Self Realization Fellowship of San Diego
- Contact: 3072 1st Ave., San Diego 619-295-0170 www.sandiegotemple.org
- Neighborhood: Bankers Hill
- Minister: Brother Tyagananda.
- Members: 150-200 guests per Sunday service (9 a.m. and 11 a.m.)
- Age: 57
- Born: Ascoli Piceno, Italy
- Formation: Catholic University of Milan, Italy; Hidden Valley Ashram, Escondido
- Years Ordained: 6
San Diego Reader: How long do you spend preparing your sermons?
Brother Tyagananda: Every Sunday, we have as silent meditation period first, which is guided for those who are new to the community. Then we have what we call our lecture services which all the monks offer. We’re open to the public; one doesn’t need to be a registered member of our church to be part of our services. This was part of the style of our master, Paramahansa Yogananda, who established the San Diego Temple at Bankers Hill, which has been in operation for 78 years. We all have different styles in preparing our sermons. In my case, it varies. I like to spend 10-15 minutes every day for a week preceding the sermon on Sunday.
SDR: What is your favorite subject on which to preach?
BT: How to create a loving, personal relationship with the divine…. We employ the mind and study the scriptures, but it’s more a work from the heart, especially these days in when men and women live so much in their heads. They operate, as the saying goes, from the neck up. They worry about finances and a job; but here in the West we’ve lost the vital, deep connection with the heart, by which I don’t mean just emotions or romantic feelings. The deepest essence of our soul resides in our heart. So we need to have that deep Love—capital “L”—with the divine so that we can experience it. We cultivate it and it stays with us through the ups and downs of life.
SDR: What is the mission of our community?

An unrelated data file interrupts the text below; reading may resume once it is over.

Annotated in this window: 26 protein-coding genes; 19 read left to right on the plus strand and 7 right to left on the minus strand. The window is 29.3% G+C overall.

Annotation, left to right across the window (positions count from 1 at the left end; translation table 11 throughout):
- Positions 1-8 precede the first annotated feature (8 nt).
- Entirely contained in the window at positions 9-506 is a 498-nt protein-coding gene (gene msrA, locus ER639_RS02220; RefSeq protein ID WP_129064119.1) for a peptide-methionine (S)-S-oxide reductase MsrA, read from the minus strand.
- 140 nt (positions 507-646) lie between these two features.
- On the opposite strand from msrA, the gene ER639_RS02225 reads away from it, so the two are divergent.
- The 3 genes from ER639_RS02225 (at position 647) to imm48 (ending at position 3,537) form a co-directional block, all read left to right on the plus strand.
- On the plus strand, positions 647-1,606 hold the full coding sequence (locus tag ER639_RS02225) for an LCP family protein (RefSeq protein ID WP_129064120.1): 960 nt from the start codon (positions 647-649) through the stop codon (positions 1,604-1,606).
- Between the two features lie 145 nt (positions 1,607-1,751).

BT: The purpose is to bring together truth-seeking souls, and to help them to establish their own connection with the divine…. First, we try to teach every individual, no matter his or her background, to have a practical means of communing with the divine. Then, we help souls to come together as a spiritual community, to love God together, in the temple, and to bring their own children, their elderly.
SDR: Where do you go when you die?
BT: In a way, real life begins on the other side—what we call the “astral world.” So we drop the physical body as a shell but we have an astral body—a body of light—which is our soul. When we go to the other side, we continue our spiritual growth and evolution. There will be guides, angels, beings of light, helping us to understand why we had to suffer and to reconnect with loved ones who had passed away. So we believe in the afterlife and in heaven, but we do not believe in eternal damnation. We know if someone has not lived a good life here on earth then when they die, their souls go to some regions on the other side that are a little more hellish, something more like purgatory. So they are guided to introspection and repentance, to use Christian terminology. Then we believe— but don’t ask anyone to believe, until and unless it’s proven—that certain souls come back to earth, taking again a physical body, and continuing to learn the lessons here on earth… We believe that no one really dies, but only the shells of our bodies die.